My name is Michael Tennant and I'm 73 years of age.

18 months I went to see my local doctor

and asked him to give me a complete overhaul.

He did all the ordinary examinations,

cholesterol, blood and all this sort of thing.

Then he sent me for ECGs.

And then I met Mr West, Nicholas West, the consultant,

who listened to my heart and said, "Come and see me in six months."

One of my hobbies is, I've got classic cars,

and last August we went to Le Mans, to a car rally there.

The hotel we stayed in, the lift wasn't working

and we had to walk up two flights of stairs.

I got to the top of the second flight

and I was sitting with my suitcase, puffing like an old steam train,

frightened my two friends that were with me to death.

Five minutes later, I was alright and able to get off to the rally.

But walking up to the top of the grandstands,

which must have been a good 150 steps up to the top,

I had to stop several times going up there.

The day after I got back, I had my appointment with Mr West,

and that's when he sent me in to have the angiogram.

When we had the angiogram, the heart valves,

the four in the heart, were perfectly alright,

but the aorta valve, the big one,

was calcifying up and getting stiffer and stiffer in its operation.

It's like a flutter valve that opens one way and lets the blood through

and then shuts again, stops it flowing backwards.

When I was first told to have the aortic replacement,

I had a choice of two valves,

a mechanical one and one which I understand is a pig's valve,

and I decided on a metal one.

He said I had to then take warfarin every day for the rest of my life.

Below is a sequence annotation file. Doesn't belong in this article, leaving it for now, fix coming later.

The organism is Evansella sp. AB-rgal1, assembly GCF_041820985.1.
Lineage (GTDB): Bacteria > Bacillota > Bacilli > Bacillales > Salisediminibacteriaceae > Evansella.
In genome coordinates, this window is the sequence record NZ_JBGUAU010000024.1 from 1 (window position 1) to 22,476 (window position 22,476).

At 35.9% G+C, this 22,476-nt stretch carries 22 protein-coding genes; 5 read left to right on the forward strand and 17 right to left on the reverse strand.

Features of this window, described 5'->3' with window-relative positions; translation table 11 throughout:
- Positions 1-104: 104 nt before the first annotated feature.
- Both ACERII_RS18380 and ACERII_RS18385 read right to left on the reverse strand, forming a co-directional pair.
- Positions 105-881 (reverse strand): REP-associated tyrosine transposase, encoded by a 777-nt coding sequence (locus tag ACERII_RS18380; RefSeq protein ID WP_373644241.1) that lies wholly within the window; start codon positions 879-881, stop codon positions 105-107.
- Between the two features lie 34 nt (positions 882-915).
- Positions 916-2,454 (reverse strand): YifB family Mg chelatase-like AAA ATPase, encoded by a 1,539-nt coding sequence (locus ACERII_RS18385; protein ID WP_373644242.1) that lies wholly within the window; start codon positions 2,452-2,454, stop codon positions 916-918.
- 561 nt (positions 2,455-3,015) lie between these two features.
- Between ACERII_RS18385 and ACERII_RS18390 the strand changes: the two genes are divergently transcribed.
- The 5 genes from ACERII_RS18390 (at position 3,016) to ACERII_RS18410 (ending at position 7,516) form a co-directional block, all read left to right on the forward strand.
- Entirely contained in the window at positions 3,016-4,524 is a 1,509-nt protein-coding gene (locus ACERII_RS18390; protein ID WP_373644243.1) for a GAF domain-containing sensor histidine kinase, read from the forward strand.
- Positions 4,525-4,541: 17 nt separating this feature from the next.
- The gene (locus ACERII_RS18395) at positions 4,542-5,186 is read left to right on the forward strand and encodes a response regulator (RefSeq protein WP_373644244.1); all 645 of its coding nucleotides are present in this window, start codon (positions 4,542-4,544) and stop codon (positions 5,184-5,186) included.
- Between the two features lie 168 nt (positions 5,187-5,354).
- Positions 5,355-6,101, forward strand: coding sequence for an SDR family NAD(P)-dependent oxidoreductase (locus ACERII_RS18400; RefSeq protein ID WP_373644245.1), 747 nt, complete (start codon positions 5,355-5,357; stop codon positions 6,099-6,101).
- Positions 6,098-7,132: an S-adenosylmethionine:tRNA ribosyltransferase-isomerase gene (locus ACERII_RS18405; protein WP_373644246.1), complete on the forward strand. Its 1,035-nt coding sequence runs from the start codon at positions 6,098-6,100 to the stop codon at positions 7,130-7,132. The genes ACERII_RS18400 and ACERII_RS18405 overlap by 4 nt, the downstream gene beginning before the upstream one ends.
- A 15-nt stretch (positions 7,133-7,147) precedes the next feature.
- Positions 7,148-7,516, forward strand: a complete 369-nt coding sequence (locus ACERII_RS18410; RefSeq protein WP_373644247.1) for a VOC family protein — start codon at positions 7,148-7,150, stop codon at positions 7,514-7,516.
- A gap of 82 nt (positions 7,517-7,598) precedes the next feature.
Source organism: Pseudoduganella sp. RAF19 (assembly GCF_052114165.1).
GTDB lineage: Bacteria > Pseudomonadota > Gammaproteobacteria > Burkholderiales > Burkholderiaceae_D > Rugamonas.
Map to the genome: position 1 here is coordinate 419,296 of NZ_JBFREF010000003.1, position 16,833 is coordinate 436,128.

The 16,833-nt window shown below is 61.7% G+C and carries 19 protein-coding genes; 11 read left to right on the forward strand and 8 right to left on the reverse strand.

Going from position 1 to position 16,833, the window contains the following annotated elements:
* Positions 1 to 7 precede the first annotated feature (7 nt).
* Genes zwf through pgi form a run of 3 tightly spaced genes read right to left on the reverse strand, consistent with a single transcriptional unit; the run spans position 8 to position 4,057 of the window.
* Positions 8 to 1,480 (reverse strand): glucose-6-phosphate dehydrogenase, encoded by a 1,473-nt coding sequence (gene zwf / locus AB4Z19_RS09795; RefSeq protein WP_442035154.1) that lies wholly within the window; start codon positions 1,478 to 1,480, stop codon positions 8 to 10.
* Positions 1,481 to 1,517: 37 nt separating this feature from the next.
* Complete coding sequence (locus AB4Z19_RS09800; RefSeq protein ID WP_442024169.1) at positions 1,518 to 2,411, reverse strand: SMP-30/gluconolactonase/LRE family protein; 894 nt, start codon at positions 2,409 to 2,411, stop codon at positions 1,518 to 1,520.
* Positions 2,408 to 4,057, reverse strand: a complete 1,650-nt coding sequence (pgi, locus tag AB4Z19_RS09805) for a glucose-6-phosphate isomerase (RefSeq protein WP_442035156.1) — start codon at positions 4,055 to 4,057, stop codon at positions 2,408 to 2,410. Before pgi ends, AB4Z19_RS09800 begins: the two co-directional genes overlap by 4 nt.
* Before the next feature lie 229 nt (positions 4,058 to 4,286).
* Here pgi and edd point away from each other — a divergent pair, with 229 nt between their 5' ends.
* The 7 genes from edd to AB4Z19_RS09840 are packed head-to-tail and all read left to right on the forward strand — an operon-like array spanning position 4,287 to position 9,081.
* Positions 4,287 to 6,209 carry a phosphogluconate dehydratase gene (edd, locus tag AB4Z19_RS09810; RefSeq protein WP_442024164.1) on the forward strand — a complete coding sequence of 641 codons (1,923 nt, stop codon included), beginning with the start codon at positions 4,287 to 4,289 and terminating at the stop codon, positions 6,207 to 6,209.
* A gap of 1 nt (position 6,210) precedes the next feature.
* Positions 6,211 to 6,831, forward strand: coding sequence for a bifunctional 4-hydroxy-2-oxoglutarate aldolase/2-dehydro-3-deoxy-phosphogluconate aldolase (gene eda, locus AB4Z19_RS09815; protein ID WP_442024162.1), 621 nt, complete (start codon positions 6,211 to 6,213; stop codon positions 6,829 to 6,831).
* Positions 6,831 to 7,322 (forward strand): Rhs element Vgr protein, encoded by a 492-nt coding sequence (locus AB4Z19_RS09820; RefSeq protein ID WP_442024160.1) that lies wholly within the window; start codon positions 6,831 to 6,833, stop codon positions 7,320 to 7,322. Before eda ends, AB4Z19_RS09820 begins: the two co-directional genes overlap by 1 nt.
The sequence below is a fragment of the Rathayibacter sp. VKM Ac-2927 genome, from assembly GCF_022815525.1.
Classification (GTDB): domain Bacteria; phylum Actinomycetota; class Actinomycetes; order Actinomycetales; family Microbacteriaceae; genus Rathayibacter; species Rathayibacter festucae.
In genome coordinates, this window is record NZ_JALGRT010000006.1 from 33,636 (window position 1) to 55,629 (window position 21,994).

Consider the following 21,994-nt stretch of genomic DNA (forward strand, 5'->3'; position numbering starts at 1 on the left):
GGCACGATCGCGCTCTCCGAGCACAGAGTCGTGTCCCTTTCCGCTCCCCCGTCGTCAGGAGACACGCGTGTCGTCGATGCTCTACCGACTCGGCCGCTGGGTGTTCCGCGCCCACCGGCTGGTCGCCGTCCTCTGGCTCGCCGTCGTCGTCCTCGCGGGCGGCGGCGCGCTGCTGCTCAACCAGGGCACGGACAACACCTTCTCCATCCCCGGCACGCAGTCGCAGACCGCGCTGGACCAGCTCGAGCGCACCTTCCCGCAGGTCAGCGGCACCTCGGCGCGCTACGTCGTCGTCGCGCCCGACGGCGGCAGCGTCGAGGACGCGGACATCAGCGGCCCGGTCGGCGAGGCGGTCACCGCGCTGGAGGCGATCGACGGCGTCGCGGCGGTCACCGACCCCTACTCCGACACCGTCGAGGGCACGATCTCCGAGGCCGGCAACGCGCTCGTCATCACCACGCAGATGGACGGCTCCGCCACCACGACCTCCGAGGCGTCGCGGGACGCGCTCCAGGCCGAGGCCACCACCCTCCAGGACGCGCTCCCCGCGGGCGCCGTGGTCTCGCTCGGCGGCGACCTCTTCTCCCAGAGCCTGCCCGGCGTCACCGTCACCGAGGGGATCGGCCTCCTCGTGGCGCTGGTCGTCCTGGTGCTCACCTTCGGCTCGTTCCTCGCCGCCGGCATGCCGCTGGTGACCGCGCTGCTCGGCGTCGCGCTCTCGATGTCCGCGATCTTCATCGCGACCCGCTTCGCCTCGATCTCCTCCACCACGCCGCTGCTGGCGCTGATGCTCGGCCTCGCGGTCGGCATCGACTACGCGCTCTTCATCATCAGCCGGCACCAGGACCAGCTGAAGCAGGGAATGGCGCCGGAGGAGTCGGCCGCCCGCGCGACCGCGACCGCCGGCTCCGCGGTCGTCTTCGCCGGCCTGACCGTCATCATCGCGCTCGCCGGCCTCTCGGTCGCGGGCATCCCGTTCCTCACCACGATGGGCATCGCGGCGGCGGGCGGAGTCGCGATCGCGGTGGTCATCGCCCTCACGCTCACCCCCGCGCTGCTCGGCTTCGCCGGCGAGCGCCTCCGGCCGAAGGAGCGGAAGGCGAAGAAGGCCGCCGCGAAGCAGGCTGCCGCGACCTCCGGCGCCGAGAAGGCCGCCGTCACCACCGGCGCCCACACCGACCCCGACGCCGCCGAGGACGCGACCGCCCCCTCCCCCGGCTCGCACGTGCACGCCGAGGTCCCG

I didn't fancy that, so I opted for the other one.

If I didn't have it done, I suppose I could go any time,

but the failing under, say, the operation,

there's a two per cent chance of death,

which is, to my mind, not bad, two per cent out of a hundred.

So I decided to go and have it done.

I came round after the operation, saw them all standing there,

and he said he didn't understand how I was getting around so well as I was.

It was one of the worst he'd seen.

Next morning I walked up two flights of stairs with the physiotherapist.

The rest of the time, I was sitting on the bed or wandering about the ward,

no trouble at all.

Four days later I was back home.

I didn't go out much then for the first couple of days,

but then I'd walk up the hill

and have a look at the horses and wander back down.

Gradually I got farther and farther afield each day

and I can walk anywhere now.

I still puff and blow, but I keep going now,

whereas before I'd puff and blow and stop.

Now it's so vastly different.

After the operation, I wasn't allowed to drive for six weeks,

but after six weeks I drove around, no trouble at all.

I would say go ahead and have it. I wouldn't hesitate at all.

It'll make you feel totally different.

You can't really explain it, because until you've had it yourself,

you suddenly realise how you've slowed down,

so, yeah, definitely go ahead.

If somebody says have it, get it done as quick as you can.

Don't hang around and wait, just go in there and get it done.